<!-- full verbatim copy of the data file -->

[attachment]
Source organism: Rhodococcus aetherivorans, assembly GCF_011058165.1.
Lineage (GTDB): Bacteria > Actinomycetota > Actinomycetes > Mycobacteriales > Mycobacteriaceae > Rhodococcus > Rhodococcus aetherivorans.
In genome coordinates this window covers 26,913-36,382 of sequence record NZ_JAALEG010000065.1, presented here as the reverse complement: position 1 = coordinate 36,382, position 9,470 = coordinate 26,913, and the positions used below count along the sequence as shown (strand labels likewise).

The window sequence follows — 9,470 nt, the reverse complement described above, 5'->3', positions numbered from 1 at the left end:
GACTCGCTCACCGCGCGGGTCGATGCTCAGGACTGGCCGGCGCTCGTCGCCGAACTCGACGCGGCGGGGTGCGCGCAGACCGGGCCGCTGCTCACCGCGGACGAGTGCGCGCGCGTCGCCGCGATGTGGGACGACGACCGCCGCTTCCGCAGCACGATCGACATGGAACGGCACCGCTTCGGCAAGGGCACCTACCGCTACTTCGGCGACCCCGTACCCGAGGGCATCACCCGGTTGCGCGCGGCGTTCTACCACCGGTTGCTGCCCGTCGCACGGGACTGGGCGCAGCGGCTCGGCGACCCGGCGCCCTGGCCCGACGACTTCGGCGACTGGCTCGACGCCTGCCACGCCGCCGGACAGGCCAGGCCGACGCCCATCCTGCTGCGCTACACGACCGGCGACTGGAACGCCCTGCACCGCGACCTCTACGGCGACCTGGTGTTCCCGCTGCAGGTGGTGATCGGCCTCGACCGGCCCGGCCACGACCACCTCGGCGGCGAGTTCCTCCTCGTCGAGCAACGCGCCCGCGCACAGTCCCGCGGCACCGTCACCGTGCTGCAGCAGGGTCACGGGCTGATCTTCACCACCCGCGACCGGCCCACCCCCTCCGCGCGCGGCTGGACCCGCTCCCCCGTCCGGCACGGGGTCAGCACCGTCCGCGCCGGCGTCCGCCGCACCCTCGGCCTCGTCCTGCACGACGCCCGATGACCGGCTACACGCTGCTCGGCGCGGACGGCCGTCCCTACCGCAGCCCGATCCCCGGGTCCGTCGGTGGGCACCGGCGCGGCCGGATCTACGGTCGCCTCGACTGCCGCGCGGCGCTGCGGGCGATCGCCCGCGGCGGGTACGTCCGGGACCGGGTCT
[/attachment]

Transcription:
Source organism: Rhodococcus aetherivorans, assembly GCF_011058165.1.
Lineage (GTDB): Bacteria > Actinomycetota > Actinomycetes > Mycobacteriales > Mycobacteriaceae > Rhodococcus > Rhodococcus aetherivorans.
In genome coordinates this window covers 26,913-36,382 of sequence record NZ_JAALEG010000065.1, presented here as the reverse complement: position 1 = coordinate 36,382, position 9,470 = coordinate 26,913, and the positions used below count along the sequence as shown (strand labels likewise).

The window sequence follows — 9,470 nt, the reverse complement described above, 5'->3', positions numbered from 1 at the left end:
GACTCGCTCACCGCGCGGGTCGATGCTCAGGACTGGCCGGCGCTCGTCGCCGAACTCGACGCGGCGGGGTGCGCGCAGACCGGGCCGCTGCTCACCGCGGACGAGTGCGCGCGCGTCGCCGCGATGTGGGACGACGACCGCCGCTTCCGCAGCACGATCGACATGGAACGGCACCGCTTCGGCAAGGGCACCTACCGCTACTTCGGCGACCCCGTACCCGAGGGCATCACCCGGTTGCGCGCGGCGTTCTACCACCGGTTGCTGCCCGTCGCACGGGACTGGGCGCAGCGGCTCGGCGACCCGGCGCCCTGGCCCGACGACTTCGGCGACTGGCTCGACGCCTGCCACGCCGCCGGACAGGCCAGGCCGACGCCCATCCTGCTGCGCTACACGACCGGCGACTGGAACGCCCTGCACCGCGACCTCTACGGCGACCTGGTGTTCCCGCTGCAGGTGGTGATCGGCCTCGACCGGCCCGGCCACGACCACCTCGGCGGCGAGTTCCTCCTCGTCGAGCAACGCGCCCGCGCACAGTCCCGCGGCACCGTCACCGTGCTGCAGCAGGGTCACGGGCTGATCTTCACCACCCGCGACCGGCCCACCCCCTCCGCGCGCGGCTGGACCCGCTCCCCCGTCCGGCACGGGGTCAGCACCGTCCGCGCCGGCGTCCGCCGCACCCTCGGCCTCGTCCTGCACGACGCCCGATGACCGGCTACACGCTGCTCGGCGCGGACGGCCGTCCCTACCGCAGCCCGATCCCCGGGTCCGTCGGTGGGCACCGGCGCGGCCGGATCTACGGTCGCCTCGACTGCCGCGCGGCGCTGCGGGCGATCGCCCGCGGCGGGTACGTCCGGGACCGGGTCT